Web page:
On Thu, Feb 12, 2015 at 02:59:52PM +0800, yy wrote:
> In functionxfs_file_aio_read, will requestXFS_IOLOCK_SHARED lock
> for both direct IO and buffered IO:
> so write will prevent read in XFS.
> However, in function generic_file_aio_read for ext3, will not
> lockinode-i_mutex, so write will not prevent read in ext3.
> I think this maybe the reason of poor performance for XFS. I do
> not know if this is a bug, or design flaws of XFS.
This is a bug and design flaw in ext3, and most other Linux
filesystems. Posix states that write() must execute atomically and
so no concurrent operation that reads or modifies data should should
see a partial write. The linux page cache doesn't enforce this - a
read to the same range as a write can return partially written data
on page granularity, as read/write only serialise on page locks in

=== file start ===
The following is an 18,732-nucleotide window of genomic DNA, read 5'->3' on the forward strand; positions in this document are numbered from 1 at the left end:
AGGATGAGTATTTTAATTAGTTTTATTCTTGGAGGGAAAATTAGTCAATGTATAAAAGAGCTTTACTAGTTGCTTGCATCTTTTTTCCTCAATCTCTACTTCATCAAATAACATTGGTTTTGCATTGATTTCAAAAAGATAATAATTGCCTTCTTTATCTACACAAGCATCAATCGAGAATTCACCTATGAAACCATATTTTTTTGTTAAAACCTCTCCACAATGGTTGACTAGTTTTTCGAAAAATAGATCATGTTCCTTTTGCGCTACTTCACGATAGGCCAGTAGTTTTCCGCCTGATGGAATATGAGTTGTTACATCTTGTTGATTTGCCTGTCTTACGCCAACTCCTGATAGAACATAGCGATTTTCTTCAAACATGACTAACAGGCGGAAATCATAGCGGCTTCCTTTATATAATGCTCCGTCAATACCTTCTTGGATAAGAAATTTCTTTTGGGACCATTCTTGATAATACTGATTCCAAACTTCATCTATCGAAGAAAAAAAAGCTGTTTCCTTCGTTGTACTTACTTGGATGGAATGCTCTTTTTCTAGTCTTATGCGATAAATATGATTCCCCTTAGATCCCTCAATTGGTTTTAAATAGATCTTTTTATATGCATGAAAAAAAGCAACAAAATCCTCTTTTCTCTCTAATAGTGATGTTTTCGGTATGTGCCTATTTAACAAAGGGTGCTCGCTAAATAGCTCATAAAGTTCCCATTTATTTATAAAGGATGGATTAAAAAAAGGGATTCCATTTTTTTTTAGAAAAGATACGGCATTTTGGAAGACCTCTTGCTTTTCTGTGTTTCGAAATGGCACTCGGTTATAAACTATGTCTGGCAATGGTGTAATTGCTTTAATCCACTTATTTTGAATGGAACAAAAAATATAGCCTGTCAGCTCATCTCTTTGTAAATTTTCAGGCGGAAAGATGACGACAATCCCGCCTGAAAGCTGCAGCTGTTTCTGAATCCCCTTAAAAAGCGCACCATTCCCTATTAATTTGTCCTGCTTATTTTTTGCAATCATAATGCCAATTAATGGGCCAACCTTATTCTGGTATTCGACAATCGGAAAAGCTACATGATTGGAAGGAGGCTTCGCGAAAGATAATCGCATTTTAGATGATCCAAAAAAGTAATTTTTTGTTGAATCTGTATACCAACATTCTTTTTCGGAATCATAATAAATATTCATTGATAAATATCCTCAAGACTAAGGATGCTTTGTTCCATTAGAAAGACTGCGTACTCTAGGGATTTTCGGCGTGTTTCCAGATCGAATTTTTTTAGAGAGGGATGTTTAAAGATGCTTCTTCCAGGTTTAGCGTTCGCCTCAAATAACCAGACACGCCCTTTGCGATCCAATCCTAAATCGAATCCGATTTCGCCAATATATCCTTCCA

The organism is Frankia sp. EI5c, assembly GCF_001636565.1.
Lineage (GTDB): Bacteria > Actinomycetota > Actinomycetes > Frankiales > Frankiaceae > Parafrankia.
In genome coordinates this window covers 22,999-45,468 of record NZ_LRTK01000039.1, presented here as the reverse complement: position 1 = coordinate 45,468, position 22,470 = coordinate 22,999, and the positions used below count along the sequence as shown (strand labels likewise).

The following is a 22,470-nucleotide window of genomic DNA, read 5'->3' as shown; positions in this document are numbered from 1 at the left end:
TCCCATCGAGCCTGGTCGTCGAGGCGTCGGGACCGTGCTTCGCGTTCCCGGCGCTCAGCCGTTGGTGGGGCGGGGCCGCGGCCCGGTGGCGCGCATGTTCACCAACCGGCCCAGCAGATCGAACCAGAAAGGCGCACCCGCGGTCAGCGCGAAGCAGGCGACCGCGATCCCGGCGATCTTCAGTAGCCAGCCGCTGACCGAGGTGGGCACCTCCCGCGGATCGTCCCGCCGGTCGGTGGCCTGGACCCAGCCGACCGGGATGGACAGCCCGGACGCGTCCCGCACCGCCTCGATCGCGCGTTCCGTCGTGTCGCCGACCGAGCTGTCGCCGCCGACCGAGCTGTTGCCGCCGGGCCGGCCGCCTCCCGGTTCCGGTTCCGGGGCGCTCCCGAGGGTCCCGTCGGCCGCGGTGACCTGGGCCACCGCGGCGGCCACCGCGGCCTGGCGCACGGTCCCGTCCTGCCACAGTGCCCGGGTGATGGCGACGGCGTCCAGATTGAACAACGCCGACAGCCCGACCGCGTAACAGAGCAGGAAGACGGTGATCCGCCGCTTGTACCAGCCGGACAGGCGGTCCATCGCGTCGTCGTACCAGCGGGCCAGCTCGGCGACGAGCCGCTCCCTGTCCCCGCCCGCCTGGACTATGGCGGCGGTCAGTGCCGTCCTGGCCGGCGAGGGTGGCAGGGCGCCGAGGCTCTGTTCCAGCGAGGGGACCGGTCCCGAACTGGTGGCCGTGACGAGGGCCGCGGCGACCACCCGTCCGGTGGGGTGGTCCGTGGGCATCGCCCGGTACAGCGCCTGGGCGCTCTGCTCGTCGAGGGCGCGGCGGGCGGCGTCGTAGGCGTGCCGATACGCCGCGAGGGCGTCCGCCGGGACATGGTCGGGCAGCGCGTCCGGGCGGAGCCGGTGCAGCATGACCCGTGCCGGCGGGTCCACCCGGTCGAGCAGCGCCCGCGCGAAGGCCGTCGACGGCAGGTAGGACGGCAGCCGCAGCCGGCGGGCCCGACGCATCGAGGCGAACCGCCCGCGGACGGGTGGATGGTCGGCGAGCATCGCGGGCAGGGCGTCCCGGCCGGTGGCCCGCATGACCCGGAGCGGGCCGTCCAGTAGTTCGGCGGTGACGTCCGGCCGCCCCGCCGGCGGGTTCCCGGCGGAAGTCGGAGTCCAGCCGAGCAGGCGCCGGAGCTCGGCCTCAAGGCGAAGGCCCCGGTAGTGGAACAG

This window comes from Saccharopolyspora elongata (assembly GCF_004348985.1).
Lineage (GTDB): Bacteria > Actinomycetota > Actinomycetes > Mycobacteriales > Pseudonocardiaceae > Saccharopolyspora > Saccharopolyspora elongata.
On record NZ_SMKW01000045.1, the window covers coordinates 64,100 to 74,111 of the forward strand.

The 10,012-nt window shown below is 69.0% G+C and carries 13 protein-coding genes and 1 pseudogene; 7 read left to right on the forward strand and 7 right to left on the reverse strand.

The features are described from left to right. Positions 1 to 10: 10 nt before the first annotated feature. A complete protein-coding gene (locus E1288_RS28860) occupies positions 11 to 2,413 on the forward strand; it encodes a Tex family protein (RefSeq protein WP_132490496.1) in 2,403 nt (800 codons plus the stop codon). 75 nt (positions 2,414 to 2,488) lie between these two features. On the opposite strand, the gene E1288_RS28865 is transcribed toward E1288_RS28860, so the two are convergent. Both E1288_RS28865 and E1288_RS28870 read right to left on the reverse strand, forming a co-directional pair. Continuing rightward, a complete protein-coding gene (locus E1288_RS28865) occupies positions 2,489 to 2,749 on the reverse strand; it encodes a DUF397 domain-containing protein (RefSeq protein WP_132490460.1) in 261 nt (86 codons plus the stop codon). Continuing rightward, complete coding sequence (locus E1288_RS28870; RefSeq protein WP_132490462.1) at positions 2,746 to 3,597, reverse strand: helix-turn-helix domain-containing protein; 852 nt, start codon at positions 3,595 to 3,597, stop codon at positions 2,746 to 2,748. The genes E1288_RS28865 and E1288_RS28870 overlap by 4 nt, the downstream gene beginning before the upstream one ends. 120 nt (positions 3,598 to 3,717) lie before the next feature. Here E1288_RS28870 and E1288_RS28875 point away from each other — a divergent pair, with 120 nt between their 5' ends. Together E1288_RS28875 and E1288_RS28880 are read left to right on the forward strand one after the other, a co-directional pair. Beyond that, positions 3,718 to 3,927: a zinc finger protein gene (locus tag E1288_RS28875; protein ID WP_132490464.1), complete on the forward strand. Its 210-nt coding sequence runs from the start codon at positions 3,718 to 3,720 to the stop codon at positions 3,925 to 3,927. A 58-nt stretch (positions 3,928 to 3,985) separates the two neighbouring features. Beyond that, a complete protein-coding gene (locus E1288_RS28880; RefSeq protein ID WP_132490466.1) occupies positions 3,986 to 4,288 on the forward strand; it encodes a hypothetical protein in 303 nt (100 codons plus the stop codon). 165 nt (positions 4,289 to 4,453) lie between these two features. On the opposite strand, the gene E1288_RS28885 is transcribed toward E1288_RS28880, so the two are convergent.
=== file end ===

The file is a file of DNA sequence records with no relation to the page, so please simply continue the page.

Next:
the page cache.
XFS is the only Linux filesystem that actually follows POSIX
requirements here - the shared/exclusive locking guarantees that a
buffer write completes wholly before a read is allowed to access the
data. There is a down side - you can't run concurrent buffered reads
and writes to the same file - if you need to do that then that's
what direct IO is for, and coherency between overlapping reads and
writes is then the application's problem, not the filesystem...
Maybe at some point in the future we might address this with ranged
IO locks, but there really aren't many multithreaded programs that
hit this issue...